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High-end FPGA comes with Linux

Apr 1, 2008 — by Eric Brown — from the LinuxDevices Archive — 10 views

Xilinx is sampling what appears to be its most powerful FPGA (field-programmable gate array) yet. Designed for high-end communications applications such as wireless base-stations, the PowerPC 440-based Virtex-5 FXT FPGA is the fastest in the company's 65nm Virtex-5 line, with DSP performance of over 190 GMACs.

The Virtex-5 FXT is the fourth in a line of Virtex-5 FPGAs that was launched in May 2006 when the base-level LX model started sampling. This was followed by the LXT and then most recently by the SXT, each of which offered additional performance and functionality (see diagram below). As the only 65nm FPGAs on the market, says Xilinx, they offer 65 percent greater logic capacity and about 30 percent faster performance than 90nm FPGAs, while consuming 35 percent less power.

Virtex-5 comparison chart

The Virtex-5 FXT targets wired and wireless communications, audio/video broadcast equipment, military, aerospace, industrial systems, and other high-end applications. The design is based on one or two embedded PowerPC 440 processor blocks, each of which integrates 32KB instruction and 32KB data caches, delivering up to a claimed 1,100 DMIPS at 550MHz. The blocks are closely integrated with a 5×2 crossbar processor interconnect architecture that is said to enable simultaneous access to I/O and memory. The interconnect architecture includes dedicated master and slave processor local bus interfaces, four DMA ports with separate transmit and receive channels, and a dedicated memory bus interface.

Virtex-5's core hardware
(Click to enlarge)

The FPGA's PLB (processor local bus) architecture handles communications between the processor, crossbar and soft IP logic with 128-bit interfaces. An Auxiliary Processor Control Unit (APU) provides added connectivity for dedicated co-processing engines or custom, user-defined instructions in applications such as video and 3D processing. The super-dense design boasts some 330,000 logic cells and 1,200 I/O pins.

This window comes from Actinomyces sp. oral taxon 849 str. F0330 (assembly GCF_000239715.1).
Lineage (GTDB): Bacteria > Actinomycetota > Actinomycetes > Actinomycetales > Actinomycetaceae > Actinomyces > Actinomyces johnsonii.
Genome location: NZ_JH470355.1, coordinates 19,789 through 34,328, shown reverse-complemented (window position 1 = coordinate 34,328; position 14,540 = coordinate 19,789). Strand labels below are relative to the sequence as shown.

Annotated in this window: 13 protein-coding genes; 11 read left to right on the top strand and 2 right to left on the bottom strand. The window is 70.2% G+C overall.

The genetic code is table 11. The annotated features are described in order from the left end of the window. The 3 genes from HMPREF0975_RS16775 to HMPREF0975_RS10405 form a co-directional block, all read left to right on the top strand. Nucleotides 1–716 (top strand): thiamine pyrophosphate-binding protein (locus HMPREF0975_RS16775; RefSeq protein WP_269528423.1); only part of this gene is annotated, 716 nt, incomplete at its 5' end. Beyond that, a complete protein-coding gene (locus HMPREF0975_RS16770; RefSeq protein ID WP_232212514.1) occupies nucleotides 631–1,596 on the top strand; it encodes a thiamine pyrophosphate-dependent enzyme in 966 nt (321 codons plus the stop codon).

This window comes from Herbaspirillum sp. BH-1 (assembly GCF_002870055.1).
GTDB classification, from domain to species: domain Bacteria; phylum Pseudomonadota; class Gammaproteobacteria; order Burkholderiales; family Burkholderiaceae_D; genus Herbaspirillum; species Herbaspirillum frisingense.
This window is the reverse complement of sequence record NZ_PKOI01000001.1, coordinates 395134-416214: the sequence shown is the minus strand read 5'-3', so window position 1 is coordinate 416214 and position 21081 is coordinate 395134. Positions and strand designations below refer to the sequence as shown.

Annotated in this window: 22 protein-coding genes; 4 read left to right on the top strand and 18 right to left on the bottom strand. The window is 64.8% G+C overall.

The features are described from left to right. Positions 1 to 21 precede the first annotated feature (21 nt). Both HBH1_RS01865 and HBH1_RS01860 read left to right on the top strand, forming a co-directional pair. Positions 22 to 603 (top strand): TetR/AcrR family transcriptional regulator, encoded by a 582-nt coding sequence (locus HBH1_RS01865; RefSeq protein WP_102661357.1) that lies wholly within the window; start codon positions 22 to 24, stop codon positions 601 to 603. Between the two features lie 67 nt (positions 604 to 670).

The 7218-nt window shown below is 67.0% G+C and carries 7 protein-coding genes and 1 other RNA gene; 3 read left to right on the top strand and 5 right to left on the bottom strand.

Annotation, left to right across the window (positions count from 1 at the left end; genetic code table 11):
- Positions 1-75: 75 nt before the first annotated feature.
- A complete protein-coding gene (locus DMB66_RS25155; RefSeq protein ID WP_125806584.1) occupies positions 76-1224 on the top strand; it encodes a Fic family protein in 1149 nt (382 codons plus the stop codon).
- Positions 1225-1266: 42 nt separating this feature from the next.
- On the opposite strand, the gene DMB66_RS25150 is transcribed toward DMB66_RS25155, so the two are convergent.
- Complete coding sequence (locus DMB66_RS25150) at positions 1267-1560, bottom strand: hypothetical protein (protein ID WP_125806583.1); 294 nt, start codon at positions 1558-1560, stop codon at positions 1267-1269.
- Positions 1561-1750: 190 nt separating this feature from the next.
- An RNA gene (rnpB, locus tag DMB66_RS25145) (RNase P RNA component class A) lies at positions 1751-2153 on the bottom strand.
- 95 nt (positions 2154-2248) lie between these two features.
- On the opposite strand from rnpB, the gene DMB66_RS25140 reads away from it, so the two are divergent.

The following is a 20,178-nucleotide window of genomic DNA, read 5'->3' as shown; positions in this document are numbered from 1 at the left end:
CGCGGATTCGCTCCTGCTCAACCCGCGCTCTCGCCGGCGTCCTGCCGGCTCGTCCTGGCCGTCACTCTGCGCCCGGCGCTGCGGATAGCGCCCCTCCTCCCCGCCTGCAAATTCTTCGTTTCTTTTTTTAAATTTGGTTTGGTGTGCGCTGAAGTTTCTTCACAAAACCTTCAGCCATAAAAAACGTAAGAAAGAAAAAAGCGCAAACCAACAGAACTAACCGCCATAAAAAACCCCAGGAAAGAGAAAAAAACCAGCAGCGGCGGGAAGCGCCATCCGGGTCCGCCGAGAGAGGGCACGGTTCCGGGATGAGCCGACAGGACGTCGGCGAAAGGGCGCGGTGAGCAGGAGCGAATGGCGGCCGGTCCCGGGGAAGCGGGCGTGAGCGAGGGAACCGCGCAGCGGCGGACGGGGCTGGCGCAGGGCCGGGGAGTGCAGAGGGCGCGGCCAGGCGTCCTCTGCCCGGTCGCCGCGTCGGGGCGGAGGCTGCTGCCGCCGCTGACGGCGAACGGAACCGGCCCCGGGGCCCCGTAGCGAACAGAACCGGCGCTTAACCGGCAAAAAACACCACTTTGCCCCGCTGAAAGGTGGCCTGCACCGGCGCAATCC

Virtex-5 system design example
(Click to enlarge)

The FXT design supports up to 24 “low-power” RocketIO GTX transceivers that are said to be faster and consume less power than the RocketIO GTP transceivers used in the LXT and SXT designs. The GTX transceivers support data rates from 500Mbps to 6.5Gbps, says Xilinx, consuming less than 200mW per typical channel. They also support 4-tap DFE receiver equalization, linear equalization, and “transmit pre-emphasis” for improving signal integrity at higher line rates. Standards support includes XAUI, Fibre Channel, SONET, Serial RapidIO, PCI Express 1.1 and 2.0, and Interlaken.

The platform's XtremeDSP module provides up to 384 DSP slices and 16.5MB of memory to achieve up to 190 GMACs of DSP processing performance and 92 tera-bits/sec of memory bandwidth at 500MHz, claims Xilinx. Over 40 operating modes are supported, including multiplier, multiplier-accumulator, multipler-adder/subtractor, tree input adder, barrel shifter, wide counters and comparators.

Both the Virtex-5 FXT and the PowerPC440 blocks are supported by the company's EDK (embedded development kit) 10.1, which includes MontaVista and Wind River Linux distributions, with more distros promised in the future. There's also support for real-time operating systems (RTOSes) from Wind River, Green Hills, and others. The platform is also supported by the company's ISE Design Suite 10.1 development tools, which were announced last week.

Stated analyst Will Strauss, President of Forward Concepts, “The integration of major processing and SERDES [(serializer/deserializer] components on a single device will be of significant value to designers who need to conserve board space and costs, while meeting stringent requirements for high-performance. In wireless, for example, the kind of base stations a technology like the Virtex-5 FXT platform can enable is enviable, especially in the area of LTE (Long-Term Evolution) basebands in support of 4G communications systems.”


Virtex-5 FXT FPGA samples are now shipping for FX30T and FX70T devices, says Xilinx. Support for FX100T, FX130T and FX200T devices will arrive over the next six months, with production devices due in the third quarter. By late 2009, Xilinx expects the FX30T device to cost $160 in 1,000-unit volumes. More information may be available here.

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